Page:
After meeting at 5 A.M. at the intersection of the 1-17 and Carefree Highway, Steve and I made our way to the Cameron Trading Post to search for the Rufous-backed Robin.  The Robin has been present at this location for well over a month, and has been in a courtyard in midst of the motels at the Trading Station.  As I mentioned before, the Trading Post was quite the drive from Phoenix, as it is 50 miles northeast of Flagstaff.  Before I made the trip, I emailed northern Arizona birder Tom Linda and asked him about the Robin and Cassin's Finches.  Tom told me the Robin favors a bush in front of motel room 217 in the courtyard area, and that it often returned to that bush during the day.  Steve and I kept that in mind.  After nearly three hours of driving, we arrived at the Cameron Trading Post.  The scenery surrounding the area was neat, and we geared up appropriately for the 20 degree weather we were getting out of the truck to.  Luckily, there wasn't any wind blowing, or it wouldn't been bad.  We quickly found the courtyard, and started looking.  The courtyard was a neat-looking place, and it's many trees and fruiting bushes were definitely eye pleasing to a thrush.

Steve and I then had the job of location room 217, and then the bush in front of room 217.

After a few minutes, we saw room 217, and then we saw a bush in front of it.  I started to look for the robin in the bush, and I did see a bird in there right away, and it looked very Rufous-backed Robin-ish.

With no white "eye-archs" around it's eyes and a white throat with black streaks, it was quickly nailed down as a success for our first target-the Rufous-backed Robin!

The Robin was giving a high call note, which is different from the typical call of an American Robin. After sitting in the bush for some time, it flew out and started to move around quite-a-bit.  Steve and I had great views of the bird from many different angles.  

Here is one of my favorite views of the Rufous-backed Robin, which this view really says everything about the bird!

The Rufous-backed Robin is much more expected at central Arizona's Boyce Thompson Arboretum or somewhere immediately in southeastern Arizona.  There's been a shortage of them in Arizona this year, but at least this one in Cameron helped us out.  Sometimes a chase further north into an area that isn't birded often can be all the more fun!

The Rufous-backed Robin was also joined by it's more common relative, the famous American Robin.

At times, they are seen perched by each other.

Other than the Robin, our newest year bird, the Cameron Trading Post had some neat scenery nearby.

And for the successful chase, Steve had a big thumbs up!

After Cameron, we headed back south into Flagstaff, where we searched wooded neighborhoods and forested areas for Cassin's Finches as well as weedy fields for American Goldfinches.  After four hours of searching and getting weird looks from the neighborhood folks, we finally decided we weren't going to get a 2013 Cassin's Finch and Steve wasn't going to get a 2013 American Goldfinch.  But the day was awesome, and the scenery around Flagstaff was very awesome!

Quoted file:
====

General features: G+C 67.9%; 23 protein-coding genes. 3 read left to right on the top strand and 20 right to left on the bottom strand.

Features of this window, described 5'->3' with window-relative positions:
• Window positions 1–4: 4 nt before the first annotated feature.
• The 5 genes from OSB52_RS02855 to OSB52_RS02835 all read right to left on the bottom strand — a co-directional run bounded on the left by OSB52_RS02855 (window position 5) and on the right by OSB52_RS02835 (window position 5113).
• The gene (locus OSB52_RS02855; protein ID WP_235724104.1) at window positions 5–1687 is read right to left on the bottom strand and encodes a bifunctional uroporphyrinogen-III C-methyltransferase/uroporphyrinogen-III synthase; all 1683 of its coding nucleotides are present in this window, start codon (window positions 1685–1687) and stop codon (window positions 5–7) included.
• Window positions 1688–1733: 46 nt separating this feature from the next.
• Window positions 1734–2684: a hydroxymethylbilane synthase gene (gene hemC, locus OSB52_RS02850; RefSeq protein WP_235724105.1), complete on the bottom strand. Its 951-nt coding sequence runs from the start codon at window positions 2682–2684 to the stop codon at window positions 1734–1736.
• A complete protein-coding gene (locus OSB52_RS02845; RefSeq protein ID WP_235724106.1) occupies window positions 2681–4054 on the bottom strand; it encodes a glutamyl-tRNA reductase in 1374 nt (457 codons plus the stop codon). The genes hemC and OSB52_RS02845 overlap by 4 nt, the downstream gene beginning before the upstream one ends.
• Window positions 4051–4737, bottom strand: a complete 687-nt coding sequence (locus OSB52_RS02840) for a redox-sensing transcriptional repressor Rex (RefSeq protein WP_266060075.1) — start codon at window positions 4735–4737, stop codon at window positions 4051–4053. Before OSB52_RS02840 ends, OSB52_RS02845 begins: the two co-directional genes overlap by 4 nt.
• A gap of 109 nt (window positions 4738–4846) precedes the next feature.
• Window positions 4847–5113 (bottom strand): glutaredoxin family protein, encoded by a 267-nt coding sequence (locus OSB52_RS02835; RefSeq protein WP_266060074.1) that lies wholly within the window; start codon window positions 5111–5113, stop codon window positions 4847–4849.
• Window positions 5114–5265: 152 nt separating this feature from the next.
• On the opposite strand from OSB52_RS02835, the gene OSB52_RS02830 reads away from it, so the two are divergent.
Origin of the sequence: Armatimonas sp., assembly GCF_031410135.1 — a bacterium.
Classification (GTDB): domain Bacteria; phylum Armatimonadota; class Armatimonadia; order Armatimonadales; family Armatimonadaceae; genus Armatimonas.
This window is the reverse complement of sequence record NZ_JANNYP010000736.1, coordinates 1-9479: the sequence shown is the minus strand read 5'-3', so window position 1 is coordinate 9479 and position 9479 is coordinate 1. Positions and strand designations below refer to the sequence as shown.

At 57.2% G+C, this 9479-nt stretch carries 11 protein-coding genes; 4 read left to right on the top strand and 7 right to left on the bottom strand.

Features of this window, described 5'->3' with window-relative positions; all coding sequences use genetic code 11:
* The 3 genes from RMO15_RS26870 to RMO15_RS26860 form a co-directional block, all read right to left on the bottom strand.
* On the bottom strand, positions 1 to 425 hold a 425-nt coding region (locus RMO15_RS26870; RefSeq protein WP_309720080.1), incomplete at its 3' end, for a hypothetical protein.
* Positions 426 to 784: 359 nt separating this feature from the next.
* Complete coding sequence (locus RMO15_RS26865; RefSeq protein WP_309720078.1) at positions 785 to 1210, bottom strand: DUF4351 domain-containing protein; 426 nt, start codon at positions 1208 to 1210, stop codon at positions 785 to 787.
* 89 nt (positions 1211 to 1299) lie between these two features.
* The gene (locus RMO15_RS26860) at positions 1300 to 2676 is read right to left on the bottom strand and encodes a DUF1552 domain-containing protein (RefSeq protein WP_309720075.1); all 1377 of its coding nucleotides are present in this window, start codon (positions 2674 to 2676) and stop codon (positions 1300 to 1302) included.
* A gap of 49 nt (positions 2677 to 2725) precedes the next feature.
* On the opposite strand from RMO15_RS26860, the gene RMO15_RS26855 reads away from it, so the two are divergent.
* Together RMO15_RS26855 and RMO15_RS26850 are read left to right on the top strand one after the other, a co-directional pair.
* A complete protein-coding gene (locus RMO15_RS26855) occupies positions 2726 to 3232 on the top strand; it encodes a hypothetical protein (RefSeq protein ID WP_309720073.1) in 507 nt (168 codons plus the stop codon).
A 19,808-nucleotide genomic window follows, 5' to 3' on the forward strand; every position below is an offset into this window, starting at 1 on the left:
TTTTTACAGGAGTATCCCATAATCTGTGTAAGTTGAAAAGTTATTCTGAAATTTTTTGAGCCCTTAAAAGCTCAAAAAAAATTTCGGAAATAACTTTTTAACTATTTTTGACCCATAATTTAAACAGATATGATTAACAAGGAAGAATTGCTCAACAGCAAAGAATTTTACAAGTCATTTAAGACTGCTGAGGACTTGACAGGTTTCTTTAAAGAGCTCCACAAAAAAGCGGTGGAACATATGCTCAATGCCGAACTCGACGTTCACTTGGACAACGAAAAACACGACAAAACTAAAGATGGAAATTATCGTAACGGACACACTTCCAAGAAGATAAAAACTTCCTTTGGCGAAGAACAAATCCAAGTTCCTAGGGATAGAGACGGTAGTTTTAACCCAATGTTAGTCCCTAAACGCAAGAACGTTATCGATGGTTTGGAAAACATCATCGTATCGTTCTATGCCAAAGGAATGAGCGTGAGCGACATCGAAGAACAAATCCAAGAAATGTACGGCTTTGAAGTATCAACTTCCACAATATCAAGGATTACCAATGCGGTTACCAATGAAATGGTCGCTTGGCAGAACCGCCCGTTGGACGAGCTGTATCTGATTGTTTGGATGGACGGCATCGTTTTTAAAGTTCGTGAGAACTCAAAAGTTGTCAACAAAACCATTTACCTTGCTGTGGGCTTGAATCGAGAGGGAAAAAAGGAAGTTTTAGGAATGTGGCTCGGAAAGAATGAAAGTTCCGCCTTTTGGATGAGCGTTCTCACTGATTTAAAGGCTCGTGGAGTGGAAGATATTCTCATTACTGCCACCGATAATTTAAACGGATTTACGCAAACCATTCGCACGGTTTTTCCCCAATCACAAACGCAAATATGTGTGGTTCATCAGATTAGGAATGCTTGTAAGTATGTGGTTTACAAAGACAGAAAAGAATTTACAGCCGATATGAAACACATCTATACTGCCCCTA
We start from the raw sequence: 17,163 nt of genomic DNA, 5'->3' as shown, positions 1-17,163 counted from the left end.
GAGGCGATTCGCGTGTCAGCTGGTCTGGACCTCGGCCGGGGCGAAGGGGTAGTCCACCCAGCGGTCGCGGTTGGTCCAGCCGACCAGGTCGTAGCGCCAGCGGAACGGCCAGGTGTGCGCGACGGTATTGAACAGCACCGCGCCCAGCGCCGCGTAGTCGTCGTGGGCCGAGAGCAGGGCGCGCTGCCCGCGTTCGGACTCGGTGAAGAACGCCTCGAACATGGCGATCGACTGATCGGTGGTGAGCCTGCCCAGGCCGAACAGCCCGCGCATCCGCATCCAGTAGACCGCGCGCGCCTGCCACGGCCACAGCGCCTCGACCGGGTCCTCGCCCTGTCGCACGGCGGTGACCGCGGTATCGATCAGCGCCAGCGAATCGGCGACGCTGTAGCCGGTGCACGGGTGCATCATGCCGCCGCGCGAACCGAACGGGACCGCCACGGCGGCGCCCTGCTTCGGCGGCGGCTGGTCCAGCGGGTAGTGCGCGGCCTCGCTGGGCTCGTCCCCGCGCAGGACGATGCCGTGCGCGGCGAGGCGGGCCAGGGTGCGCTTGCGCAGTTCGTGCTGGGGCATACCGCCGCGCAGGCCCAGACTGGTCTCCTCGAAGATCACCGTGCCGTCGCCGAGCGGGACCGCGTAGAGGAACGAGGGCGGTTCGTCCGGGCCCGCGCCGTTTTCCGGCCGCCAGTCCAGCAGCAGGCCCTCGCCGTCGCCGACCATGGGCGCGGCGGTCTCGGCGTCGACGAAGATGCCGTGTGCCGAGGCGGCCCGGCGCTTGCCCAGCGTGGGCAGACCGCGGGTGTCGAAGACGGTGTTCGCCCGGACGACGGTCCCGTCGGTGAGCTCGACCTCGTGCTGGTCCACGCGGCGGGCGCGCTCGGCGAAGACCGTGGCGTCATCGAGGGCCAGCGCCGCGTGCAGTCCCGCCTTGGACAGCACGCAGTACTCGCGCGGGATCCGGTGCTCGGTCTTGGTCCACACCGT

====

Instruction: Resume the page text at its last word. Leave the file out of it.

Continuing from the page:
As most of the waterways were iced over, there were a few ponds with water.  Gadwalls and a Ring-necked Duck were among the ducks at one of these ponds.

After we got back to the Valley, my Arizona year list was at 376.  I had another day for hardcore birding on the final day of the year, the 31st.  A Harris's Sparrow was found in Tucson, and is a lifer for me.  Seems like it would be a great way to end the year.....

Saturday, December 28, 2013

Some Recent Sightings...

Sightings over the last month-and-a-half have been numerous, as I have been out in the field a lot.  I haven't had time for posts as much, other than the really good trips and birds that I have seen.  But there are many good trips in the field or stops I have made that I haven't gotten to post about.

In late November, I went with my uncle Gene Scharer into Yavapai County's beautiful Bradshaw Mountain Range.  It wasn't really a trip for birding although we saw a few cool birds, and I got to hang out with my awesome uncle.  Gene showed me some of the land he dreamed of owning, which had amazing surrounding scenery.

Although we didn't see too many birds, we had a close encounter with several Band-tailed Pigeons.

Then, my friend Peggy Coleman found two Lewis's Woodpeckers in a line of palm trees in her front yard in the heart of downtown Glendale.  I came to find out that Peggy only lives .5 miles away from me!  And when I got to her house, we both enjoyed the Lewis's Woodpeckers.

When I'm guiding people to well known birds, it always helps when the target birds are cooperative.  When I was guiding on Thanksgiving morning, I was extremely thankful for cooperative Le Conte's Thrashers who decided to kindly help me out.

One day, I went out to Lake Pleasant in hopes of any rare gulls.  I brought a loaf of bread with me to attract the gulls, and it worked!  After I attracted one Ring-billed Gull, I then attracted all of the gulls on Lake Pleasant, which were all Ring-billed Gulls.  Nothing rare, but still cool.

At Lake Pleasant I also spied a Red-tailed Hawk on top of a cactus.  Cactus perched raptors are always a cool sight, and this fearless Red-tail gave me quite the show!

It also let me know that it was indeed a RED-TAILED HAWK...

On an early Saturday morning, the Phoenix area was filled up with fog.  The idea of birding in the fog is a fun one, and I went to Hassayampa River Preserve.  It was very foggy, and I couldn't see much ahead of myself, which give the birding an exciting feel to it.

It seemed like something was lurking around the corner, and my assumption was right.  It was a hawk silhouette.  

I realized it was one of the resident Red-shouldered Hawks...

As things cleared up at the Preserve, I found a few Golden-crowned Kinglets foraging in the cottonwoods.  This species is pretty rare in the lowlands.

As I was about to leave, this pair of Hooded Mergansers floated on top of Palm Lake..

Closer to home and in Peoria, I has this very close encounter with this male Costa's Hummingbird..

Now, this wasn't a huge post, but was one I was wanted to do to recap these awesome sightings that I didn't have time for individual posts for.